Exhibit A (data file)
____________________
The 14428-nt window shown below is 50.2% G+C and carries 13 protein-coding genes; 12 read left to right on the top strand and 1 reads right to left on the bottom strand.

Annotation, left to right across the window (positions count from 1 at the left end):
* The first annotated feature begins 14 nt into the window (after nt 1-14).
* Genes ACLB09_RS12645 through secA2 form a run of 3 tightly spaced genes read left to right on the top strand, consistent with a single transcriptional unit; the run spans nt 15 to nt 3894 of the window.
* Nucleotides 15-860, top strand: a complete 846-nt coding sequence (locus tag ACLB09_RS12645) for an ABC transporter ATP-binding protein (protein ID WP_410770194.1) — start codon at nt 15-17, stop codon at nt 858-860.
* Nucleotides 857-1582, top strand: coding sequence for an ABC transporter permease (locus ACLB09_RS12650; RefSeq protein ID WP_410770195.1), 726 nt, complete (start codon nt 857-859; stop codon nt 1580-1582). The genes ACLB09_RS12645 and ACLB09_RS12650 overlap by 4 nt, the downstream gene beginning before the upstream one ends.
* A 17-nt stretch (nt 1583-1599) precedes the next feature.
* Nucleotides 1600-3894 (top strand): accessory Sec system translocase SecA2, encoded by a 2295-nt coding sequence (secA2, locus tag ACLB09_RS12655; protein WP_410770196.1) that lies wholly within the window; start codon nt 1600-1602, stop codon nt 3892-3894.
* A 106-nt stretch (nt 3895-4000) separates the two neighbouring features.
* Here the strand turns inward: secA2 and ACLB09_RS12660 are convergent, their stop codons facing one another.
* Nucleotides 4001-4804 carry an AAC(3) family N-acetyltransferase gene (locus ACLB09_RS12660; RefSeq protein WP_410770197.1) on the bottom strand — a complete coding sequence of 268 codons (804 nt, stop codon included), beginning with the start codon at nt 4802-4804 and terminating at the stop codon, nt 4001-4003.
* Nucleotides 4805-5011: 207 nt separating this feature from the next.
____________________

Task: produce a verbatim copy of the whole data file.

The 14428-nt window shown below is 50.2% G+C and carries 13 protein-coding genes; 12 read left to right on the top strand and 1 reads right to left on the bottom strand.

Annotation, left to right across the window (positions count from 1 at the left end):
* The first annotated feature begins 14 nt into the window (after nt 1-14).
* Genes ACLB09_RS12645 through secA2 form a run of 3 tightly spaced genes read left to right on the top strand, consistent with a single transcriptional unit; the run spans nt 15 to nt 3894 of the window.
* Nucleotides 15-860, top strand: a complete 846-nt coding sequence (locus tag ACLB09_RS12645) for an ABC transporter ATP-binding protein (protein ID WP_410770194.1) — start codon at nt 15-17, stop codon at nt 858-860.
* Nucleotides 857-1582, top strand: coding sequence for an ABC transporter permease (locus ACLB09_RS12650; RefSeq protein ID WP_410770195.1), 726 nt, complete (start codon nt 857-859; stop codon nt 1580-1582). The genes ACLB09_RS12645 and ACLB09_RS12650 overlap by 4 nt, the downstream gene beginning before the upstream one ends.
* A 17-nt stretch (nt 1583-1599) precedes the next feature.
* Nucleotides 1600-3894 (top strand): accessory Sec system translocase SecA2, encoded by a 2295-nt coding sequence (secA2, locus tag ACLB09_RS12655; protein WP_410770196.1) that lies wholly within the window; start codon nt 1600-1602, stop codon nt 3892-3894.
* A 106-nt stretch (nt 3895-4000) separates the two neighbouring features.
* Here the strand turns inward: secA2 and ACLB09_RS12660 are convergent, their stop codons facing one another.
* Nucleotides 4001-4804 carry an AAC(3) family N-acetyltransferase gene (locus ACLB09_RS12660; RefSeq protein WP_410770197.1) on the bottom strand — a complete coding sequence of 268 codons (804 nt, stop codon included), beginning with the start codon at nt 4802-4804 and terminating at the stop codon, nt 4001-4003.
* Nucleotides 4805-5011: 207 nt separating this feature from the next.